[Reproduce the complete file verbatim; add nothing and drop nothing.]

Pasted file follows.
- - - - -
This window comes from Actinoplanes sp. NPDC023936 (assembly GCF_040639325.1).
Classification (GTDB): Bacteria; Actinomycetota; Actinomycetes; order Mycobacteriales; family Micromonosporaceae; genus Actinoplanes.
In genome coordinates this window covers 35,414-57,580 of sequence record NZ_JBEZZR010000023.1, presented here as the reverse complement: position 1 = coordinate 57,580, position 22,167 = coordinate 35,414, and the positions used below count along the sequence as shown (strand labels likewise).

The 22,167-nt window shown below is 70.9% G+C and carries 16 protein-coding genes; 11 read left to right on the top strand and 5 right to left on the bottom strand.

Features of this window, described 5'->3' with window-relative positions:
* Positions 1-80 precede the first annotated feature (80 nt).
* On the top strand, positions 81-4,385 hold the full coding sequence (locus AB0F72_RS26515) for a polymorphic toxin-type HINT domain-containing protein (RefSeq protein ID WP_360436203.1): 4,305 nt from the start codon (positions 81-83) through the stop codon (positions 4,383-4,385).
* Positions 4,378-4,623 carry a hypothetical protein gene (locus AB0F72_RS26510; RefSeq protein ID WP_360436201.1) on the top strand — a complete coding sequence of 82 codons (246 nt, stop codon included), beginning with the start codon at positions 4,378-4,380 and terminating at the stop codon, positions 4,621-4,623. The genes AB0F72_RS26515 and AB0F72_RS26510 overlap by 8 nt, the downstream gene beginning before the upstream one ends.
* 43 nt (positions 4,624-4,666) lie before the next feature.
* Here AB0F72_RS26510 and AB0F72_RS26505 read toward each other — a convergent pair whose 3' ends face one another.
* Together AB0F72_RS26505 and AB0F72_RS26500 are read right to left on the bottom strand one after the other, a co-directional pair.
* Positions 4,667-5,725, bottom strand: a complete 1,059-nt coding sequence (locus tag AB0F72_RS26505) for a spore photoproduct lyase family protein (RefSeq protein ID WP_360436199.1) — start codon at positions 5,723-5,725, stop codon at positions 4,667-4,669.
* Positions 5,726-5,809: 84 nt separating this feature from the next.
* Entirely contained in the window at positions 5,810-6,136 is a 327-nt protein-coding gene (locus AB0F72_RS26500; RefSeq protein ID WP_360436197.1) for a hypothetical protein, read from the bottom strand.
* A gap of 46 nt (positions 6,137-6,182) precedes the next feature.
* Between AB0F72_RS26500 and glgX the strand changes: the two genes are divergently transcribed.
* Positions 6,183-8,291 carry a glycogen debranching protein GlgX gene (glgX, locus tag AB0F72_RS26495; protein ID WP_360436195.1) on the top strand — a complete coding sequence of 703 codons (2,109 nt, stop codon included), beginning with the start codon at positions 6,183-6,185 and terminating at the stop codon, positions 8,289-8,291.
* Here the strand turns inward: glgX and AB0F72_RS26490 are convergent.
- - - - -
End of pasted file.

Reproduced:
This window comes from Actinoplanes sp. NPDC023936 (assembly GCF_040639325.1).
Classification (GTDB): Bacteria; Actinomycetota; Actinomycetes; order Mycobacteriales; family Micromonosporaceae; genus Actinoplanes.
In genome coordinates this window covers 35,414-57,580 of sequence record NZ_JBEZZR010000023.1, presented here as the reverse complement: position 1 = coordinate 57,580, position 22,167 = coordinate 35,414, and the positions used below count along the sequence as shown (strand labels likewise).

The 22,167-nt window shown below is 70.9% G+C and carries 16 protein-coding genes; 11 read left to right on the top strand and 5 right to left on the bottom strand.

Features of this window, described 5'->3' with window-relative positions:
* Positions 1-80 precede the first annotated feature (80 nt).
* On the top strand, positions 81-4,385 hold the full coding sequence (locus AB0F72_RS26515) for a polymorphic toxin-type HINT domain-containing protein (RefSeq protein ID WP_360436203.1): 4,305 nt from the start codon (positions 81-83) through the stop codon (positions 4,383-4,385).
* Positions 4,378-4,623 carry a hypothetical protein gene (locus AB0F72_RS26510; RefSeq protein ID WP_360436201.1) on the top strand — a complete coding sequence of 82 codons (246 nt, stop codon included), beginning with the start codon at positions 4,378-4,380 and terminating at the stop codon, positions 4,621-4,623. The genes AB0F72_RS26515 and AB0F72_RS26510 overlap by 8 nt, the downstream gene beginning before the upstream one ends.
* 43 nt (positions 4,624-4,666) lie before the next feature.
* Here AB0F72_RS26510 and AB0F72_RS26505 read toward each other — a convergent pair whose 3' ends face one another.
* Together AB0F72_RS26505 and AB0F72_RS26500 are read right to left on the bottom strand one after the other, a co-directional pair.
* Positions 4,667-5,725, bottom strand: a complete 1,059-nt coding sequence (locus tag AB0F72_RS26505) for a spore photoproduct lyase family protein (RefSeq protein ID WP_360436199.1) — start codon at positions 5,723-5,725, stop codon at positions 4,667-4,669.
* Positions 5,726-5,809: 84 nt separating this feature from the next.
* Entirely contained in the window at positions 5,810-6,136 is a 327-nt protein-coding gene (locus AB0F72_RS26500; RefSeq protein ID WP_360436197.1) for a hypothetical protein, read from the bottom strand.
* A gap of 46 nt (positions 6,137-6,182) precedes the next feature.
* Between AB0F72_RS26500 and glgX the strand changes: the two genes are divergently transcribed.
* Positions 6,183-8,291 carry a glycogen debranching protein GlgX gene (glgX, locus tag AB0F72_RS26495; protein ID WP_360436195.1) on the top strand — a complete coding sequence of 703 codons (2,109 nt, stop codon included), beginning with the start codon at positions 6,183-6,185 and terminating at the stop codon, positions 8,289-8,291.
* Here the strand turns inward: glgX and AB0F72_RS26490 are convergent.